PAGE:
Every day police officers and other first responders show up to work because they are essential. They know that a virus exists that has been known to kill vulnerable people, but they still take the risk because their work is important and our society cannot function without them. Several police officers have died from COVID since the pandemic began, including Taunton Police Officer John Borges.
When you go to work every day during a pandemic, and then you contract the virus and it kills you, you are a hero. That is what the thin blue line represents – men and women like John Borges.
Sadly his legacy, and the legacy of many other cops before him, is being tarnished by some activists who want a thin blue line mural painted by students outside of the school resource officer’s office removed from Taunton High School.
Taunton High School Principal Matthew Mattos sent a letter to the school community Monday explaining that Taunton High administrators and staff will be meeting this week with students who have expressed concerns about a thin blue line flag mural outside of the school resource officers’ office. According to Mattos, the mural, which includes the flag, has been up at the school since the 2018-2019 school year when students and school resource officers (SROs) painted it together. It is part of the “Cop’s Corner” wall in the SROs’ “study buddy” relaxation area outside of their office where students are meant to gather, sit and do schoolwork.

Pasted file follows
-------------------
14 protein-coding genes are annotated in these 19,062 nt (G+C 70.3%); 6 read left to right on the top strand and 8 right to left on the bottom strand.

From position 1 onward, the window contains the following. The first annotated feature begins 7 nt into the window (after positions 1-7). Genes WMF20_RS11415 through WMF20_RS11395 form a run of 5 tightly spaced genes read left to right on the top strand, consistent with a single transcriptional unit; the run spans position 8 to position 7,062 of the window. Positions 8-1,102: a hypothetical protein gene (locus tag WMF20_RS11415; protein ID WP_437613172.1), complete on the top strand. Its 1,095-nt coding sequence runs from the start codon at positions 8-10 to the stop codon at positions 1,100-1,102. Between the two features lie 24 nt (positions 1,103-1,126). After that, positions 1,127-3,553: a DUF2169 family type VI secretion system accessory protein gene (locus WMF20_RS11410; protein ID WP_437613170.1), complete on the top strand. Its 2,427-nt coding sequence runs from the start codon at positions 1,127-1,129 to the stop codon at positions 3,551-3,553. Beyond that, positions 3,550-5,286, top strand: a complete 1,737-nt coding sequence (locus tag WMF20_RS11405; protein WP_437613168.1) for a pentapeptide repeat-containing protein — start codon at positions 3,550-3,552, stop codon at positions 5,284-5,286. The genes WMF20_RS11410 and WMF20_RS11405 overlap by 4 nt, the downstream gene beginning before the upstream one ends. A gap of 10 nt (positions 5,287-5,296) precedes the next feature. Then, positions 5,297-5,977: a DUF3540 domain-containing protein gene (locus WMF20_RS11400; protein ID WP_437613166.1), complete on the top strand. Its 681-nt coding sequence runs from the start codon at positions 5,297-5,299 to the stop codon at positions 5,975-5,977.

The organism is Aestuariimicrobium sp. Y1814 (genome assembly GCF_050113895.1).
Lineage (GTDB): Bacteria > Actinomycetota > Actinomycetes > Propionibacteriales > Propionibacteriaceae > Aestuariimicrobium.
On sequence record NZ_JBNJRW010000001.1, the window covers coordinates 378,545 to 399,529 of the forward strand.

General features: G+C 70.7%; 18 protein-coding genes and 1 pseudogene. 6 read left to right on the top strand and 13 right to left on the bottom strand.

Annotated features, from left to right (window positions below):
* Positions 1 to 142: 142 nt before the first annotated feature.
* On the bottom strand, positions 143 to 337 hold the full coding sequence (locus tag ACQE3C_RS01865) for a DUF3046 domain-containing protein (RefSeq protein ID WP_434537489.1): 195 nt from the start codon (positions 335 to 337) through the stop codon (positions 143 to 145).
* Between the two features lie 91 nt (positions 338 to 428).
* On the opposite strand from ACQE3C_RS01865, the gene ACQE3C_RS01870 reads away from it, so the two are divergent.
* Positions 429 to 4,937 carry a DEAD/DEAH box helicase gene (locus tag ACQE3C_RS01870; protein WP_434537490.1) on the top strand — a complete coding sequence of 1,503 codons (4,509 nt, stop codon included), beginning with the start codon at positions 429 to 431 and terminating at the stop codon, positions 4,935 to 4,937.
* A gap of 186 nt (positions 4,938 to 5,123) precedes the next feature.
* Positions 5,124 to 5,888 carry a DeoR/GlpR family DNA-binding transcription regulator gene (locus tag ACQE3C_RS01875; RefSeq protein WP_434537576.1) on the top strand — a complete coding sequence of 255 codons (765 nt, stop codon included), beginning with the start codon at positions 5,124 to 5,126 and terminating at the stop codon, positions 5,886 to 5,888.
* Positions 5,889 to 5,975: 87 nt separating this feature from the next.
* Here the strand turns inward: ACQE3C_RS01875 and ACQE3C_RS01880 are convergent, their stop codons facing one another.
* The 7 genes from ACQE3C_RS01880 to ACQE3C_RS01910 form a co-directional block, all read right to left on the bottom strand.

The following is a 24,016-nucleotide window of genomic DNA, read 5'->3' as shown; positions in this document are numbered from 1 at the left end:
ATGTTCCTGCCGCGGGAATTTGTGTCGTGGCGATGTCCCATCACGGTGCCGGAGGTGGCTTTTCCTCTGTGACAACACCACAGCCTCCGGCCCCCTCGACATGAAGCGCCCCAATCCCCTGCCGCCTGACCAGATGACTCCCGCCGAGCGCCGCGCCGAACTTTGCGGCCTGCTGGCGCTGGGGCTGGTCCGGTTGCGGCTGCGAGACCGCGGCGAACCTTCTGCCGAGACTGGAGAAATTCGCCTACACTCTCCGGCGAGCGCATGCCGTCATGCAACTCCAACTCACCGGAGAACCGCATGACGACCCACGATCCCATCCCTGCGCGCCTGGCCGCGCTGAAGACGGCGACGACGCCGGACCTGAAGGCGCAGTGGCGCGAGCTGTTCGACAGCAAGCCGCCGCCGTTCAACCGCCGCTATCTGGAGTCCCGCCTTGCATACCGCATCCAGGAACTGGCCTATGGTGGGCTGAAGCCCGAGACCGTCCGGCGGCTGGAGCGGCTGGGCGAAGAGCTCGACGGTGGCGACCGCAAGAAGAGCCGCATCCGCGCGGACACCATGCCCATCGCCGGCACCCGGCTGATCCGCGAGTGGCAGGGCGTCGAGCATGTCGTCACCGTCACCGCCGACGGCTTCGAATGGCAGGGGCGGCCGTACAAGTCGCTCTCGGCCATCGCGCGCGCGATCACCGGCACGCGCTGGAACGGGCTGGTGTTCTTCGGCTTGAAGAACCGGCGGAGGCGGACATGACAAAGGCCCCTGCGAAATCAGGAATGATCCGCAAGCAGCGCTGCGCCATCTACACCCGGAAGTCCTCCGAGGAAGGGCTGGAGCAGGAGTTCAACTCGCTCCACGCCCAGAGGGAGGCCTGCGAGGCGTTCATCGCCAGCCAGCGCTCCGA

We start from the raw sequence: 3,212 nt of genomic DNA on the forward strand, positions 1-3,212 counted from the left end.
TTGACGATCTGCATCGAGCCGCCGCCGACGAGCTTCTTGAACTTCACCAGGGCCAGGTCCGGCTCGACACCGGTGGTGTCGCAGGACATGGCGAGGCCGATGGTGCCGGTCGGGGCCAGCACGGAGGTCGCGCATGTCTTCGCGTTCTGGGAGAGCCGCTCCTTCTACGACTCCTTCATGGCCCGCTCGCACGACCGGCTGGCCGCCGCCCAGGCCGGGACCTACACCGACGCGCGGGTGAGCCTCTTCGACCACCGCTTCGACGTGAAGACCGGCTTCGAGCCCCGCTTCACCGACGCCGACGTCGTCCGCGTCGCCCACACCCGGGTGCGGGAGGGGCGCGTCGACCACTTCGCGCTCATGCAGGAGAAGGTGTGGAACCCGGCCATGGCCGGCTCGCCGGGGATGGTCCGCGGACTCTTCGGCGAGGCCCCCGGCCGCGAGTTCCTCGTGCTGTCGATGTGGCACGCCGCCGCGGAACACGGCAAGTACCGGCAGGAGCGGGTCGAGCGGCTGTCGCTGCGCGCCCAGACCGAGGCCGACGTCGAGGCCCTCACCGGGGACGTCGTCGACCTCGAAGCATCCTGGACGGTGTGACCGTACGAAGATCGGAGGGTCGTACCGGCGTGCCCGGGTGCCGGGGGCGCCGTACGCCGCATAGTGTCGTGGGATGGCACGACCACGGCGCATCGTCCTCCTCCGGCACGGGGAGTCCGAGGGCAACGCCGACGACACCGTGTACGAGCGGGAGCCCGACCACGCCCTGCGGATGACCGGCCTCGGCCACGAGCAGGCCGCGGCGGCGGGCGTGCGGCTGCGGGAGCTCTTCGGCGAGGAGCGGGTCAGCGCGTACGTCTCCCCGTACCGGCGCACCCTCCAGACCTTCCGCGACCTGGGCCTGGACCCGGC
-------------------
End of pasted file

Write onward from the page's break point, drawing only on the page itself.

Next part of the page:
Kids helped paint that flag shortly after Michael Chesna and Sean Gannon were murdered in the line of duty, neither of which took place far from Taunton. But that was back before it become cool to generalize police as sociopathic racist murderers. Now that a rogue cop in Minnesota (who was arrested and charged with murder) knelt on George Floyd’s neck while he overdosed on fentanyl, we’re all supposed to forget about the sacrifices other cops have made and jump on the F*** 12 bandwagon by pretending to be offended by the thin blue line flag.
The movement to have the flag removed is being championed by this woman.
Here’s why April Cabrera Funches has a problem with it:
April Cabrera Funches, president of Taunton Diversity Network (TDN), said that many students at Taunton High School may feel unsafe in the space because of the flag’s history of being used in reaction and opposition to the Black Lives Matter movement, which protested police brutality against Black people. She also pointed out that the flag was flown during the Capitol riot on Jan. 6.